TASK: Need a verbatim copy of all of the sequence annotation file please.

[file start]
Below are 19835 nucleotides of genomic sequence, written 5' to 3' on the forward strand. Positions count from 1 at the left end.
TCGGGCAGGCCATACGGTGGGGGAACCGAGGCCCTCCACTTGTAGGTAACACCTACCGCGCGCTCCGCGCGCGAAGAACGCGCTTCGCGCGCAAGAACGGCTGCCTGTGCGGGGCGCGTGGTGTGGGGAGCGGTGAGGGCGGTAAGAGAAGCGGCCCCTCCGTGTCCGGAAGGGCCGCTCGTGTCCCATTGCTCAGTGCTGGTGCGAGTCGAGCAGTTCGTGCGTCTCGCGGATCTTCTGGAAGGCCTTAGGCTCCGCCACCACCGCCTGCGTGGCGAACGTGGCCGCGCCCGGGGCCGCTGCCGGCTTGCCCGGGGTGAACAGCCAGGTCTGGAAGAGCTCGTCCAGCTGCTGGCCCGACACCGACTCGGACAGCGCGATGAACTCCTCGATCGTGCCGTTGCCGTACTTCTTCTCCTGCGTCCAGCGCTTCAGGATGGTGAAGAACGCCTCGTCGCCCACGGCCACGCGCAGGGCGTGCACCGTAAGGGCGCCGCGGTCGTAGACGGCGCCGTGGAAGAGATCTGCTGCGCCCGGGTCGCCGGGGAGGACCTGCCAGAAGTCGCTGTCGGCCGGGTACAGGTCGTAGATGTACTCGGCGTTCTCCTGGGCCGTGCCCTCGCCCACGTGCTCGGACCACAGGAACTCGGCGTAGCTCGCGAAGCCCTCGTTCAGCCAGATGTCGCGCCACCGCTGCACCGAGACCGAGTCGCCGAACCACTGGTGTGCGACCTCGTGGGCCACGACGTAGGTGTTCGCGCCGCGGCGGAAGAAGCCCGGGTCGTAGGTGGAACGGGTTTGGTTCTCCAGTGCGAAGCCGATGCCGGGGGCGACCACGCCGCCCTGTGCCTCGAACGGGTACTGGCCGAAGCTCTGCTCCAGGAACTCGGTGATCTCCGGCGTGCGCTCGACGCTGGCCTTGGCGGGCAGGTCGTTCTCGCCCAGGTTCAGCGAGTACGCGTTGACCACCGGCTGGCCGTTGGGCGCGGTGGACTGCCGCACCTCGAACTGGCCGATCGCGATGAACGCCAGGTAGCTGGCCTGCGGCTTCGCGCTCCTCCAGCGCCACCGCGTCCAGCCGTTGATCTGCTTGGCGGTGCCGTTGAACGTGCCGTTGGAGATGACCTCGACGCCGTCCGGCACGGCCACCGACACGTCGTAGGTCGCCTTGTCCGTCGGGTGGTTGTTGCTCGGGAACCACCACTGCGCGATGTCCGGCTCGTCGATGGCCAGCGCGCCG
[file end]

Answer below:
Below are 19835 nucleotides of genomic sequence, written 5' to 3' on the forward strand. Positions count from 1 at the left end.
TCGGGCAGGCCATACGGTGGGGGAACCGAGGCCCTCCACTTGTAGGTAACACCTACCGCGCGCTCCGCGCGCGAAGAACGCGCTTCGCGCGCAAGAACGGCTGCCTGTGCGGGGCGCGTGGTGTGGGGAGCGGTGAGGGCGGTAAGAGAAGCGGCCCCTCCGTGTCCGGAAGGGCCGCTCGTGTCCCATTGCTCAGTGCTGGTGCGAGTCGAGCAGTTCGTGCGTCTCGCGGATCTTCTGGAAGGCCTTAGGCTCCGCCACCACCGCCTGCGTGGCGAACGTGGCCGCGCCCGGGGCCGCTGCCGGCTTGCCCGGGGTGAACAGCCAGGTCTGGAAGAGCTCGTCCAGCTGCTGGCCCGACACCGACTCGGACAGCGCGATGAACTCCTCGATCGTGCCGTTGCCGTACTTCTTCTCCTGCGTCCAGCGCTTCAGGATGGTGAAGAACGCCTCGTCGCCCACGGCCACGCGCAGGGCGTGCACCGTAAGGGCGCCGCGGTCGTAGACGGCGCCGTGGAAGAGATCTGCTGCGCCCGGGTCGCCGGGGAGGACCTGCCAGAAGTCGCTGTCGGCCGGGTACAGGTCGTAGATGTACTCGGCGTTCTCCTGGGCCGTGCCCTCGCCCACGTGCTCGGACCACAGGAACTCGGCGTAGCTCGCGAAGCCCTCGTTCAGCCAGATGTCGCGCCACCGCTGCACCGAGACCGAGTCGCCGAACCACTGGTGTGCGACCTCGTGGGCCACGACGTAGGTGTTCGCGCCGCGGCGGAAGAAGCCCGGGTCGTAGGTGGAACGGGTTTGGTTCTCCAGTGCGAAGCCGATGCCGGGGGCGACCACGCCGCCCTGTGCCTCGAACGGGTACTGGCCGAAGCTCTGCTCCAGGAACTCGGTGATCTCCGGCGTGCGCTCGACGCTGGCCTTGGCGGGCAGGTCGTTCTCGCCCAGGTTCAGCGAGTACGCGTTGACCACCGGCTGGCCGTTGGGCGCGGTGGACTGCCGCACCTCGAACTGGCCGATCGCGATGAACGCCAGGTAGCTGGCCTGCGGCTTCGCGCTCCTCCAGCGCCACCGCGTCCAGCCGTTGATCTGCTTGGCGGTGCCGTTGAACGTGCCGTTGGAGATGACCTCGACGCCGTCCGGCACGGCCACCGACACGTCGTAGGTCGCCTTGTCCGTCGGGTGGTTGTTGCTCGGGAACCACCACTGCGCGATGTCCGGCTCGTCGATGGCCAGCGCGCCG